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    Women's march in London

    Orla Dean, 5, held a placard during the Time's Up rally at Richmond Terrace, opposite Downing Street, on Jan. 21, 2018 in London. The Time's Up Women's March marks the one-year anniversary of the first Women's March in London.

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    32/ Tolga Akmen // Getty Images

    Britain's women-only club

    Members use the facilities at London's first women-only private club, The AllBright, in central London on Feb. 28, 2018. A refuge for gentlemen over centuries, women are now having their turn to enjoy private members clubs—effectively harnessing a British tradition of female activism renewed by the #MeToo movement.

     

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    Title IX lawsuit

    Activists held signs outside the Department of Education on Jan. 25, 2018, in Washington, D.C. Advocates filed a lawsuit seeking to overturn the Trump administration’s decision to roll back Title IX guidelines on how to respond to students who experience sexual violence and harassment.

     

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    34/ Alex Wong // Getty Images

    House Democrats wear black

    From left, U.S. Rep. Jan Schakowsky, Rep. Madeleine Bordallo, Rep. Susan Davis, and other House Democrats wore black prior to President Donald Trump's first State of the Union address on Jan. 30, 2018 in Washington, D.C. in support the #MeToo movement and Times Up initiative.

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    35/ Christopher Polk // Getty Images

    Time's Up

    Hollywood actresses announced Time’s Up at the beginning of 2018. Actresses America Ferrera, Eva Longoria, Reese Witherspoon, and producer Shonda Rhimes joined with 300 others in the entertainment industry to create the initiative to address systemic sexual harassment in Hollywood and workplaces across the country.   

     

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    36/ Valerie Macon // Getty Images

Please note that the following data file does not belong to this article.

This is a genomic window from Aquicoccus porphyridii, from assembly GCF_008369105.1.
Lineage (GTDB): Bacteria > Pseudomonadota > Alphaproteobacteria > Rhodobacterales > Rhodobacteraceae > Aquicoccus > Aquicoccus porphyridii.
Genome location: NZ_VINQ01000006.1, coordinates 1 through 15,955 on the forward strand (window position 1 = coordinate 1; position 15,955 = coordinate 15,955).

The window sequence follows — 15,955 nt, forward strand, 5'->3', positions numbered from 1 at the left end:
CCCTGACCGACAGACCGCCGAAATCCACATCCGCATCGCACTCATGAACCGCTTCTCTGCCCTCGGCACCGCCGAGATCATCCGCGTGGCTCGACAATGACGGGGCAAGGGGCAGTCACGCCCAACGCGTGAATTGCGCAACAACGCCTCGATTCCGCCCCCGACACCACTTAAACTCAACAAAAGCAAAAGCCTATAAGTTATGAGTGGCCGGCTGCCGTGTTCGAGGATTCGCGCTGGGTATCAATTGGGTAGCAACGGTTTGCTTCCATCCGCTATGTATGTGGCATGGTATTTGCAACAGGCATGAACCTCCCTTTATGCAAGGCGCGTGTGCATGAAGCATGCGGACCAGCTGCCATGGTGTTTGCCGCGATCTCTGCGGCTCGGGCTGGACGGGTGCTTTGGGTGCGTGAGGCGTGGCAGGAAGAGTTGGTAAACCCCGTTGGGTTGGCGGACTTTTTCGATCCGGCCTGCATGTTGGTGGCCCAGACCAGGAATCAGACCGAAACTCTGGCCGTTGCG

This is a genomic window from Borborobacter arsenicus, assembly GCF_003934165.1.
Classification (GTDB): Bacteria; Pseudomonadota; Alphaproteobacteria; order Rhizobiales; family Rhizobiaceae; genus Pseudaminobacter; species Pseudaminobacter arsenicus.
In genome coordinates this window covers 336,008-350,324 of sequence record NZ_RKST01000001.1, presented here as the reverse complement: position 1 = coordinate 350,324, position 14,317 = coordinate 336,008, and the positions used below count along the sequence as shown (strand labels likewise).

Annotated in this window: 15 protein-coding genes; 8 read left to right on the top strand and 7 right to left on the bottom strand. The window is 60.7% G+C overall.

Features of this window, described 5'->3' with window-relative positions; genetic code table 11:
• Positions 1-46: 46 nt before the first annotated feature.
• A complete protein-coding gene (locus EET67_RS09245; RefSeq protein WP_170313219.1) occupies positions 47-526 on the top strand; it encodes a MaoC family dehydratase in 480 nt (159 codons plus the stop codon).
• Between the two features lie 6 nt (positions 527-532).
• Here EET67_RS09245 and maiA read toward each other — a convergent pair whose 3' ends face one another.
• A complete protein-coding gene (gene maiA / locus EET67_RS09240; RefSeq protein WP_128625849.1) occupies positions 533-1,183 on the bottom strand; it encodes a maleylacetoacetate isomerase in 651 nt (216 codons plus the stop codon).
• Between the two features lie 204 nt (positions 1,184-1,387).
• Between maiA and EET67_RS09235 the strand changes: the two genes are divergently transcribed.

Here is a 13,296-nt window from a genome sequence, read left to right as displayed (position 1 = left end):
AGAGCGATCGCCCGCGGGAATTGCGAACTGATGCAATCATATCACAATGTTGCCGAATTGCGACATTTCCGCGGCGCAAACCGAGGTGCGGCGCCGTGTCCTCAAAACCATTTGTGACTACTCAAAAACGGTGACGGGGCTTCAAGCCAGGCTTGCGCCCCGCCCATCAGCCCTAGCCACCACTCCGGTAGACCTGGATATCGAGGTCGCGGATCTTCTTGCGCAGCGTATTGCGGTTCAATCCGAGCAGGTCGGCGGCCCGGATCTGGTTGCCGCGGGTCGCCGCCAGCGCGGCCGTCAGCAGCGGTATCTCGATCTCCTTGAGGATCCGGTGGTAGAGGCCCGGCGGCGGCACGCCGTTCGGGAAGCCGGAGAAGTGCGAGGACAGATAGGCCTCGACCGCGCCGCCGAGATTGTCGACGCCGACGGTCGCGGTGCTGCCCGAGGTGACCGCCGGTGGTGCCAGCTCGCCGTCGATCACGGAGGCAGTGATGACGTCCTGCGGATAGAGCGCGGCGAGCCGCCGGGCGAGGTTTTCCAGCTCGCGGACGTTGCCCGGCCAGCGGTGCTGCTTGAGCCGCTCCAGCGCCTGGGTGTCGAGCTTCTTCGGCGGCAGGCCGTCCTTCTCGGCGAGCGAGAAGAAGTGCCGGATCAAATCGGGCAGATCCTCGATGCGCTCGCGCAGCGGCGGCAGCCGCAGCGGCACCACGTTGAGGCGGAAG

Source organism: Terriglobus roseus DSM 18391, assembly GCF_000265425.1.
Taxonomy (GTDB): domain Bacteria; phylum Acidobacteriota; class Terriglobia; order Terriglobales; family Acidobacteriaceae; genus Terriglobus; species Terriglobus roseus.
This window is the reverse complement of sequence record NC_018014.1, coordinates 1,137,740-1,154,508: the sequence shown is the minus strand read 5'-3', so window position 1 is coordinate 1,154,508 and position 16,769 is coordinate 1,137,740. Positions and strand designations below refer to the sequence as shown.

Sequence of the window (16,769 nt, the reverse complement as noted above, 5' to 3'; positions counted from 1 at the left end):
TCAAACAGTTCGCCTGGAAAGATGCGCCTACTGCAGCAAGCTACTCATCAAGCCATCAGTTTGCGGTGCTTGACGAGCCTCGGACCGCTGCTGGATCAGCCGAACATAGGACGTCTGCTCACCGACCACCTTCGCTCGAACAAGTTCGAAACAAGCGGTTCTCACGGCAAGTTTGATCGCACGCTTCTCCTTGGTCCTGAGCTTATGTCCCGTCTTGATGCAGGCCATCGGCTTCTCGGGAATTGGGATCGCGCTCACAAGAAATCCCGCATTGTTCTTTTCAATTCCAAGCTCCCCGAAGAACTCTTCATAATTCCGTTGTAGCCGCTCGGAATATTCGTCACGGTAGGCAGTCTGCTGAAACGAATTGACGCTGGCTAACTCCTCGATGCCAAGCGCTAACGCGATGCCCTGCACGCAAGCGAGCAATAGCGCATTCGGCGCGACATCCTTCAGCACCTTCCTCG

Golden Globes in Black

    From left, Reese Witherspoon, Eva Longoria, Salma Hayek, and Ashley Judd posed at the 75th Annual Golden Globe Awards on Jan. 7, 2018, in Beverly Hills, California. Women wore black to the awards ceremony to protest sexual harassment and raise awareness for Time's Up.

     

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    37/ Paul Drinkwater // Getty Images

    Oprah Winfrey

    Oprah Winfrey accepted the 2018 Cecil B. DeMille Award—as the first black woman to receive the award—during the 75th Annual Golden Globe Awards. In her widely viewed speech, Winfrey addressed racism and sexism saying women had spent “too many years in a culture broken by brutally powerful men.” She added, “For too long, women have not been heard or believed if they dared to speak their truth to the power of those men. But their time is up.”

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    38/ Ben Stansall // Getty Images

    Lupita Nyong'o

    Actress Lupita Nyong'o wore a Time’s Up pin alongside actor Sam Rockwell at the British Academy of Film and Television Arts in London on Feb. 18, 2018. The Mexican-born Kenyan actress wrote about being sexually harassed by Harvey Weinstein.

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    39/ Carl de Souza // Getty Images

    "No means No" in Brazil

    Women held fans that read “Nao e Nao” or “No means No” during Carnival season in Rio de Janeiro on Feb. 7, 2018. Brazilian activists distributed temporary tattoos and visual slogans to raise awareness about sexual harassment during Carnival.

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    40/ Bay Ismoyo // Getty Images

    Women's March in Indonesia

    People took part in the Women's March rally in Jakarta, Indonesia on March 3, 2018. The participants were demonstrating for equal rights and an end to violence against women. In January of 2018, an Indonesian woman went public with a CCTV video of a man groping her in public after she said police officers did not take her complaints seriously. The video went viral and the suspect was arrested.

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    41/ Claudio Reyes // Getty Images

    International Women's Day in Chile

    Women marched on International Women's Day in Santiago, Chile, on March 8, 2018. In 2017, Chile ended its blanket ban on abortion, but the government issued rules earlier this year that could impede access to legal abortion.